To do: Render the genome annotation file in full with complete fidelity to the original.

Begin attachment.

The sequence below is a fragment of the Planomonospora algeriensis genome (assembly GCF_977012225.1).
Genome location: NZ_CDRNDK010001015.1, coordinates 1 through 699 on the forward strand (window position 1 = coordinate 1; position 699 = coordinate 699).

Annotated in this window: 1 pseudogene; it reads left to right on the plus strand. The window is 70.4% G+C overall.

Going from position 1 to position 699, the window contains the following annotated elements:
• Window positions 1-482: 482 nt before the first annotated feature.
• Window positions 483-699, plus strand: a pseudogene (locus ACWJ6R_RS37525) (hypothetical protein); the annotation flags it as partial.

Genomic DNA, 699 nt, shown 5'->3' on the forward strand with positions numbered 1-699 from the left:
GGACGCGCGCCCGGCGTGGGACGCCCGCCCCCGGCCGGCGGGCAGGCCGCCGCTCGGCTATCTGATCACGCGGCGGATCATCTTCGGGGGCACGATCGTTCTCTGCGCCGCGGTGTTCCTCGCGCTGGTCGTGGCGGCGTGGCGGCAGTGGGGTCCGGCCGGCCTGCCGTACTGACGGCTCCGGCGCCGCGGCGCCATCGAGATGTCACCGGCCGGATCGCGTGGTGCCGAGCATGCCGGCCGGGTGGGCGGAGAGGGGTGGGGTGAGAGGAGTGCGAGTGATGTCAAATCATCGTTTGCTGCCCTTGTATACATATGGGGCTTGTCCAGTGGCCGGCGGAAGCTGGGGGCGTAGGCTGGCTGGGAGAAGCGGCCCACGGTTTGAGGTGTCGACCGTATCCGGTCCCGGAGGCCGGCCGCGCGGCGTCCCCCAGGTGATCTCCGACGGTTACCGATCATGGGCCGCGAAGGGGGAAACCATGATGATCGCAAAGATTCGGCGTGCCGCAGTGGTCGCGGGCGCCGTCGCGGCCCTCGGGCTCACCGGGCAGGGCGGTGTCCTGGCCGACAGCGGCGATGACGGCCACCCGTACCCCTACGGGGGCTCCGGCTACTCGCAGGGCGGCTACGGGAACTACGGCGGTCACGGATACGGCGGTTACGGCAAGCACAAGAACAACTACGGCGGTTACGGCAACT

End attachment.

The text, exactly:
The sequence below is a fragment of the Planomonospora algeriensis genome (assembly GCF_977012225.1).
Genome location: NZ_CDRNDK010001015.1, coordinates 1 through 699 on the forward strand (window position 1 = coordinate 1; position 699 = coordinate 699).

Annotated in this window: 1 pseudogene; it reads left to right on the plus strand. The window is 70.4% G+C overall.

Going from position 1 to position 699, the window contains the following annotated elements:
• Window positions 1-482: 482 nt before the first annotated feature.
• Window positions 483-699, plus strand: a pseudogene (locus ACWJ6R_RS37525) (hypothetical protein); the annotation flags it as partial.

Genomic DNA, 699 nt, shown 5'->3' on the forward strand with positions numbered 1-699 from the left:
GGACGCGCGCCCGGCGTGGGACGCCCGCCCCCGGCCGGCGGGCAGGCCGCCGCTCGGCTATCTGATCACGCGGCGGATCATCTTCGGGGGCACGATCGTTCTCTGCGCCGCGGTGTTCCTCGCGCTGGTCGTGGCGGCGTGGCGGCAGTGGGGTCCGGCCGGCCTGCCGTACTGACGGCTCCGGCGCCGCGGCGCCATCGAGATGTCACCGGCCGGATCGCGTGGTGCCGAGCATGCCGGCCGGGTGGGCGGAGAGGGGTGGGGTGAGAGGAGTGCGAGTGATGTCAAATCATCGTTTGCTGCCCTTGTATACATATGGGGCTTGTCCAGTGGCCGGCGGAAGCTGGGGGCGTAGGCTGGCTGGGAGAAGCGGCCCACGGTTTGAGGTGTCGACCGTATCCGGTCCCGGAGGCCGGCCGCGCGGCGTCCCCCAGGTGATCTCCGACGGTTACCGATCATGGGCCGCGAAGGGGGAAACCATGATGATCGCAAAGATTCGGCGTGCCGCAGTGGTCGCGGGCGCCGTCGCGGCCCTCGGGCTCACCGGGCAGGGCGGTGTCCTGGCCGACAGCGGCGATGACGGCCACCCGTACCCCTACGGGGGCTCCGGCTACTCGCAGGGCGGCTACGGGAACTACGGCGGTCACGGATACGGCGGTTACGGCAAGCACAAGAACAACTACGGCGGTTACGGCAACT